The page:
Updated October 03, 2016 09:08:33>
> Photo: The bank inquiry this week begins with a massive credibility problem. (AAP)
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The timing is exquisite.
With another banking crisis brewing, again in Europe, the leaders of our big four banks are steeling themselves for what they hope will be a wet-lettuce-slapping, meaningless bit of theatre in the national capital this week.
But the unfolding drama at Deutsche Bank — one of the world's biggest and most important financial institutions — should serve as a poignant reminder to the inquisitors and those facing the panel of precisely why they are there.
There is a multitude of potentially distracting but hugely entertaining lines of attack — detailed questions around the perennial scandals in dodgy lending, financial advice, superannuation and life insurance.
Ultimately, though, the underlying cause of the problem needs to be addressed.
Exactly when did our financial institutions become a voracious power-hungry oligopoly with a primary focus on sales growth at any cost?
Why is it that the nation's most profitable and powerful industry is the only one that, in a deregulated and open economy, can demand and expect taxpayer protection should its reckless behaviour endanger itself?
And why, after all these scandals and this unique contract with taxpayers, can bankers reward themselves so handsomely?
Banking and finance now dominate the global economy
Australia isn't unique in that regard, apart perhaps from the oligopoly.
Banking has always been the grease that oils the wheels of global commerce.
But it shifted up a notch with financial deregulation during the past 40 years, transforming what once was largely a utility — an interface between borrowers and lenders — into an industry in its own right.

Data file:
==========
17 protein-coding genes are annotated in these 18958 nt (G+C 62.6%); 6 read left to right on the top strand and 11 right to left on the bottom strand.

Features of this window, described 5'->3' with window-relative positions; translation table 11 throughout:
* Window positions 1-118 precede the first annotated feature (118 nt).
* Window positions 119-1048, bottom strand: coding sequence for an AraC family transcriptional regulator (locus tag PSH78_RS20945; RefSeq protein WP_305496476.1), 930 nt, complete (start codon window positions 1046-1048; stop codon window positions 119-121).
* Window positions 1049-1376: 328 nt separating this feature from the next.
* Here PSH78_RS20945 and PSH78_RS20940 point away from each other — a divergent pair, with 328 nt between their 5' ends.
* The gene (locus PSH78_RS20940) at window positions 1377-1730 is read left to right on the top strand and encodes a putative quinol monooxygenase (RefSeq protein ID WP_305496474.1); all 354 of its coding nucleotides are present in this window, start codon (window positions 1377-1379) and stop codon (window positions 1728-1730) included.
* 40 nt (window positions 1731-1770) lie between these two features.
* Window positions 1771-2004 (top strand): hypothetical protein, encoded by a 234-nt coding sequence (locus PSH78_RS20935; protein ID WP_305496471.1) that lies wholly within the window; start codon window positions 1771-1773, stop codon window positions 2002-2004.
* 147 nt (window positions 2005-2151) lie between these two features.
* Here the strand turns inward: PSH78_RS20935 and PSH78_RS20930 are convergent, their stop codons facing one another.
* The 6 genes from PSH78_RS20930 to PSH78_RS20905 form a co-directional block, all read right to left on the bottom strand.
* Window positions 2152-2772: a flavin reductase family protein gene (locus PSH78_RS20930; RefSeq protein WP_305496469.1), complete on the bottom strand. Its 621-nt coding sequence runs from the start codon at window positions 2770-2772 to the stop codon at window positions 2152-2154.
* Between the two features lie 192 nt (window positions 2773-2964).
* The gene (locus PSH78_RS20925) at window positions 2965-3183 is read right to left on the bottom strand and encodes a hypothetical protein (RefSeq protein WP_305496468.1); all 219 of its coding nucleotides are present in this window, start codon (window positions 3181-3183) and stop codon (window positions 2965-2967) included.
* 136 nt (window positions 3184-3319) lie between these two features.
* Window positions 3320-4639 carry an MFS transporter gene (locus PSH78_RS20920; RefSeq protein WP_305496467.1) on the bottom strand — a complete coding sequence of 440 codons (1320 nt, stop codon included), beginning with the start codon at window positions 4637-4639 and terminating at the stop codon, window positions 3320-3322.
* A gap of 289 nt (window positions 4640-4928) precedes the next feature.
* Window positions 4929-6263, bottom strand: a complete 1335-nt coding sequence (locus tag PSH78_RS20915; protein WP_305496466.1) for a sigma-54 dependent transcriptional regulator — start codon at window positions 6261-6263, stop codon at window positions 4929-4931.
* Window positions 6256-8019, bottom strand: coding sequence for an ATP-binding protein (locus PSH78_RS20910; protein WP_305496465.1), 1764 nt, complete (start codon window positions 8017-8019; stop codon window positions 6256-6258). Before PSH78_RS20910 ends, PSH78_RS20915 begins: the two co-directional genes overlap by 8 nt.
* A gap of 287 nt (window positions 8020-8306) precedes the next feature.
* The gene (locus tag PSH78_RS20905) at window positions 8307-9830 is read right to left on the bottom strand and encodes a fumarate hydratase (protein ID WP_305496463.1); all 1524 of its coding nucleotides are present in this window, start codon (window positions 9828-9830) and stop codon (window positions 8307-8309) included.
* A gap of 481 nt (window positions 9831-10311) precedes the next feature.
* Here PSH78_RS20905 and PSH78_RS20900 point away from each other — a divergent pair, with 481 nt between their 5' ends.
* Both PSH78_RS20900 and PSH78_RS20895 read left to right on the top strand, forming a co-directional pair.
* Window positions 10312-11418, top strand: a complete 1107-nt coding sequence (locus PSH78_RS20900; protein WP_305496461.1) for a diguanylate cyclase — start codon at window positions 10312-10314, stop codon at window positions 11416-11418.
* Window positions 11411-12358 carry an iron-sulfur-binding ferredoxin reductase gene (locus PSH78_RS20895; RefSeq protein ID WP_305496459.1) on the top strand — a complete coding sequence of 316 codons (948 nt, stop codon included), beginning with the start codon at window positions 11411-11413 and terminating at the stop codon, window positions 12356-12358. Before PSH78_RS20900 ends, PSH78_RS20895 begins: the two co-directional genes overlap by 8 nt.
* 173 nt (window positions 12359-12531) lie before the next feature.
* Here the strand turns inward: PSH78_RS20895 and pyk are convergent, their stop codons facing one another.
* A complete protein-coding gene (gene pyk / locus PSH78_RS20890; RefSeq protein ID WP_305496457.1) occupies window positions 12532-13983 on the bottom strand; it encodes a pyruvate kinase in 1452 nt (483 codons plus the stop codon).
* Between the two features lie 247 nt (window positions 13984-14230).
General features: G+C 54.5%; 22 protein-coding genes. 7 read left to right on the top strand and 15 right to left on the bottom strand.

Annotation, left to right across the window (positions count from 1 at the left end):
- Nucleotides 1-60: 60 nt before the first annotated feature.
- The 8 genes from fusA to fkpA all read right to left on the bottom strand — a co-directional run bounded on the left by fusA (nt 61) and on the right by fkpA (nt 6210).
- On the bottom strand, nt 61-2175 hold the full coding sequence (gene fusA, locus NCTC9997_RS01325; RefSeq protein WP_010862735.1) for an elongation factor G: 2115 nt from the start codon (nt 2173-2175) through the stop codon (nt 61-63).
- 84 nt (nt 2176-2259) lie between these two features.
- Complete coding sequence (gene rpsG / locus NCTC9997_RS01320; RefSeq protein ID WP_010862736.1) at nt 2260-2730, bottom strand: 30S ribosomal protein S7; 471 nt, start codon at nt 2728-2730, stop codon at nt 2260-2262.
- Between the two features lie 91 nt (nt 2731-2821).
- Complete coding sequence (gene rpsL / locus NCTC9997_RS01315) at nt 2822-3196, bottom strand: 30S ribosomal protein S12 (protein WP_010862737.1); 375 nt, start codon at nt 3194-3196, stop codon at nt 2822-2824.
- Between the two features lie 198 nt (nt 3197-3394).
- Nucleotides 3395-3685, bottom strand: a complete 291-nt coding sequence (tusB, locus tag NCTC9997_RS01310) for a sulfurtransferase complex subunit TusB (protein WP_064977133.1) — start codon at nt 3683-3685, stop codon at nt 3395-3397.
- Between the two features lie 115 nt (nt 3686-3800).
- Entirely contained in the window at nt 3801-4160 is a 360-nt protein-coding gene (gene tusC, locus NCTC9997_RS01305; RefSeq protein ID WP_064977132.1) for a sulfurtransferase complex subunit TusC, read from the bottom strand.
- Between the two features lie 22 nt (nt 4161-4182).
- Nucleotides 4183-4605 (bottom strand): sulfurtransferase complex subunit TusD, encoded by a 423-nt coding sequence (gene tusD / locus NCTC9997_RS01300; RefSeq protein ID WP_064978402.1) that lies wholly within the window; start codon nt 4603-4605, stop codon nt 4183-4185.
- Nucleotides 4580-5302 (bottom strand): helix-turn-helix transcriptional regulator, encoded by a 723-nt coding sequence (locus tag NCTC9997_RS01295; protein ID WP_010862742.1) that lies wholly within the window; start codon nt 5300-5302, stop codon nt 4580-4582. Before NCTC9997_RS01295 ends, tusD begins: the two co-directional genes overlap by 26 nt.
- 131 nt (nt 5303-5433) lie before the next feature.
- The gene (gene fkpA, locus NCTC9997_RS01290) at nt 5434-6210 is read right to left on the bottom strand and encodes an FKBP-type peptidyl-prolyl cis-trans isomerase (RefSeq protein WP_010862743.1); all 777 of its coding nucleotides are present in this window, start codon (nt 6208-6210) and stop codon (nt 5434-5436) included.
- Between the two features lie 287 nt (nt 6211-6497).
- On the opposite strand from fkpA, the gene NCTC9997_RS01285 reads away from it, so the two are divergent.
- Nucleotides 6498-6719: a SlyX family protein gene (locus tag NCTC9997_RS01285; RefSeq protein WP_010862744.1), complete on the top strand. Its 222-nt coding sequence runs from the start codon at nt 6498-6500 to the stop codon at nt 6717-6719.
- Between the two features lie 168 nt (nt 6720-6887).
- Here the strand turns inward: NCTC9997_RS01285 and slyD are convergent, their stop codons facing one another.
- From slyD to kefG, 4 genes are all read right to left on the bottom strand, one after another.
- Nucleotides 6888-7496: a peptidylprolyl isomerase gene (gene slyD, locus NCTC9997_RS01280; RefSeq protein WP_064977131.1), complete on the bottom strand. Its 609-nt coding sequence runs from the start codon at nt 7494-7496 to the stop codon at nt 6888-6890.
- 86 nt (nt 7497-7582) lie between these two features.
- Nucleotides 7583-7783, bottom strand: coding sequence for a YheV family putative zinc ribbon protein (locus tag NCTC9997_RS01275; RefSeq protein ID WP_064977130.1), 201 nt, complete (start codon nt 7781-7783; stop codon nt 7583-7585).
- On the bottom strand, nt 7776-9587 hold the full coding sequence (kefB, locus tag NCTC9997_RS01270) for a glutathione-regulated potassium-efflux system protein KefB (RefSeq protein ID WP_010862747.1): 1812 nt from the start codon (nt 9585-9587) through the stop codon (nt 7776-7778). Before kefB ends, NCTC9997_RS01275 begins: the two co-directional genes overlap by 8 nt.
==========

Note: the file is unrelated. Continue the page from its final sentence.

Not just any old industry, banking and finance now dominate the global economy. As we witnessed eight years ago, a banking crisis can bring the world economy to its knees and that's when taxpayers are called upon to ride to the rescue.
Despite their repeated denials, each of our big four banks faced collapse in 2008. Without taxpayer assistance, they would have been unable to refinance their foreign debt when credit markets froze.
Between them, they used the Commonwealth's AAA credit rating to borrow $120 billion for refinancing. Never has an industry been afforded such assistance in one hit.
Our banks are world beaters
Since European settlement, Australia has been a food and resource exporting nation. And while we have just emerged from the biggest resource export boom in mankind, it is neither food nor resources that is our biggest and most profitable industry.
It is banking.
Australian banks have assets of more than $4.1 trillion, compared with the national GDP, which is just over $1.6 trillion.
In the first half of the financial year, our big four banks should deliver combined earnings of about $15 billion.
Last year, if you add in the smaller and regional banks, pre-tax earnings for the full year totalled around $35 billion, making them the sixth-most profitable in the world.
That represents 2.6 per cent of Australia's national output. And on that basis, our banks are world-beaters.
Given none of our banks operates much beyond Auckland, you could argue, as our bank chiefs do, that it is a truly remarkable performance and an indication of the strength of our financial system.